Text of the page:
If you plan on staying 7-10 years in the property, paying "too much" in today's market is of little consequence. If, on the other hand, you may be looking at a job transfer a few years from now, renting is going to be a much safer bet. Think long term and let that be your guiding force. (BTW- paying "too much" is largely a matter of perception and fear. Buyers pay what the market will bear and there's no shame in that.)
What about if I find a "fixer" and remodel instead?
Now you're talking my language, but don't bet on it. "Fixers" are highly popular and you'll nearly pay retail for the privilege of promise. Moreover, they rarely pencil out. Buy a "fixer" if you love the process and have the means to actually "fix" the house, otherwise, leave it to the professionals and find something more "turn-key" and far less stressful to meet your housing needs.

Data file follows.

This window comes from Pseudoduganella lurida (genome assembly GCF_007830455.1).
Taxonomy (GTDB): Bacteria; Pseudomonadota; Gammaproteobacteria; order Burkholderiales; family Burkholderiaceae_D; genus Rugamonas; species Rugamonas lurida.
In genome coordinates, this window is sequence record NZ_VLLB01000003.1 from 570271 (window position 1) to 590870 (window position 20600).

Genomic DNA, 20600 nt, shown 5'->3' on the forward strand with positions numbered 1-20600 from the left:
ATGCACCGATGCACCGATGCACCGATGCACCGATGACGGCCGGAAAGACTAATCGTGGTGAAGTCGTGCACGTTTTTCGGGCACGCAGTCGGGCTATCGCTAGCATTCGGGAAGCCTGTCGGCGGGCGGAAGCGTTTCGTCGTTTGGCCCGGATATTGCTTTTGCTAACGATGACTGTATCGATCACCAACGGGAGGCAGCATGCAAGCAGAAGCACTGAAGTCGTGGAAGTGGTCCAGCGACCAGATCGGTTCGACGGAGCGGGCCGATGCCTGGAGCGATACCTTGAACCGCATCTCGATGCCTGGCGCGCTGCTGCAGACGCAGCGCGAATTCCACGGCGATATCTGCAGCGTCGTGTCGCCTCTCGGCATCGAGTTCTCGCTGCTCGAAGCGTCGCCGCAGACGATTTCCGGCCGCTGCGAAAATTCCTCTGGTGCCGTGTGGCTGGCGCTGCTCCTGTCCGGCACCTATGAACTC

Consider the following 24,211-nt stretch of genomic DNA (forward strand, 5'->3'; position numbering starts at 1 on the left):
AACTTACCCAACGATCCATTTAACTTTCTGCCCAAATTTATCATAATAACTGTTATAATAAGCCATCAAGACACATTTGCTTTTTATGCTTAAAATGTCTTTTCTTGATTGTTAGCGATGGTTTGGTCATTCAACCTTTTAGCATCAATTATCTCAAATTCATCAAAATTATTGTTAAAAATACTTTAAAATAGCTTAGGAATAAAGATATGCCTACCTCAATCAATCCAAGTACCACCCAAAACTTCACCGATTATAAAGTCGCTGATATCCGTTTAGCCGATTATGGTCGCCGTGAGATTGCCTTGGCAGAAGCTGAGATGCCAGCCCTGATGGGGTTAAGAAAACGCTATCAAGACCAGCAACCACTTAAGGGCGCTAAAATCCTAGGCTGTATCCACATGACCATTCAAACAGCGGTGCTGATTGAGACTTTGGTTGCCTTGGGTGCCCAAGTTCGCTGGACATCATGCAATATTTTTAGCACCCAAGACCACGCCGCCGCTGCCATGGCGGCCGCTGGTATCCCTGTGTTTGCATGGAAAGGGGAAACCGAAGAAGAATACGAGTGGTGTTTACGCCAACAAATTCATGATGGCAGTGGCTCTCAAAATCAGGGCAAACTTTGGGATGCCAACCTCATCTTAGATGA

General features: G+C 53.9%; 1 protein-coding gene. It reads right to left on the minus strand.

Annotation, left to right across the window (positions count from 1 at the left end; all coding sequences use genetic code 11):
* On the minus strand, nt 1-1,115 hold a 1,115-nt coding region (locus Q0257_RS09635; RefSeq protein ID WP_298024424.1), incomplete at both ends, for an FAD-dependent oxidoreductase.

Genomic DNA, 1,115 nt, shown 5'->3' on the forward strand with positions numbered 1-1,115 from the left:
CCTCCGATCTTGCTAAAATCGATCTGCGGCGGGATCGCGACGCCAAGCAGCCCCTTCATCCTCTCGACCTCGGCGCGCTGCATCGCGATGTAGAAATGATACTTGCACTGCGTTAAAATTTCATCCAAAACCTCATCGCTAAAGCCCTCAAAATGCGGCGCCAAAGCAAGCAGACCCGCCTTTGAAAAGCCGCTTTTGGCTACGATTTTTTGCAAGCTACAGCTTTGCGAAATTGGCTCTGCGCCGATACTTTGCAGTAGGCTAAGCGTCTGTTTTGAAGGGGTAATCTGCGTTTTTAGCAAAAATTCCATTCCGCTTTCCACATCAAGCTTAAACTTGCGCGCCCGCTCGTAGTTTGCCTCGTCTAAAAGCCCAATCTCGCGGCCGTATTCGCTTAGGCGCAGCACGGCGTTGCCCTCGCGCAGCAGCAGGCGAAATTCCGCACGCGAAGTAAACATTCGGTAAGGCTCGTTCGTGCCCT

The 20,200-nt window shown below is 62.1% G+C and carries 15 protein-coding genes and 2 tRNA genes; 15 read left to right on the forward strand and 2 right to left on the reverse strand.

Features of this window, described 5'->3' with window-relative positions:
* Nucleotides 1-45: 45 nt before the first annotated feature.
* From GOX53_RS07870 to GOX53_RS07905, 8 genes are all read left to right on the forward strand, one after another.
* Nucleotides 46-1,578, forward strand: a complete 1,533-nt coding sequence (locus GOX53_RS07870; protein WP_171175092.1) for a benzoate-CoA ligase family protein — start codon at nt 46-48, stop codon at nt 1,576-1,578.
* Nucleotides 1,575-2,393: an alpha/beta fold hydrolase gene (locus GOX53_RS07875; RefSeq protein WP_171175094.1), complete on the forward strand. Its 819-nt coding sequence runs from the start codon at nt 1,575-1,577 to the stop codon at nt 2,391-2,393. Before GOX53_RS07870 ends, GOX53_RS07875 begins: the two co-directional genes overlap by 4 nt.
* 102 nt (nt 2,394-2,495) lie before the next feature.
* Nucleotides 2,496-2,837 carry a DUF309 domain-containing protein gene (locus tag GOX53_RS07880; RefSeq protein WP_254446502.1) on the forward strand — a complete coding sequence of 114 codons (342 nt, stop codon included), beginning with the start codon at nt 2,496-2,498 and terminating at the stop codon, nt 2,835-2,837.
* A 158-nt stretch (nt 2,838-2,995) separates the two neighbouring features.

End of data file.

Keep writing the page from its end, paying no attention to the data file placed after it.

How about if we sit on the bench for awhile?
It's an attractive idea in the face of all the high-level competition, but time is money. Had you bought last year, you'd have undoubtedly spent far less than you will this year. Additionally, none of us knows what next year will bring. Certainly, the market is continuing to trend UP and has been for the last several years, but if you want to be a spectator for a year or two, no one would blame you (certainly, not me).
On the flip side, "timing the market" is an impossible feat; I've yet to meet the person who can outsmart the marketplace (and I know A LOT of very smart people). The truth is, we only ever know the market trajectory in hindsight (yes, even those of us who work in the business). Those who bought at the bottom may be congratulating themselves, but realistically, they were often more lucky than right. They took advantage of good timing and that's great, but the ONLY time, you really need to concern yourself with the "value" of your home is when you GO TO SELL IT!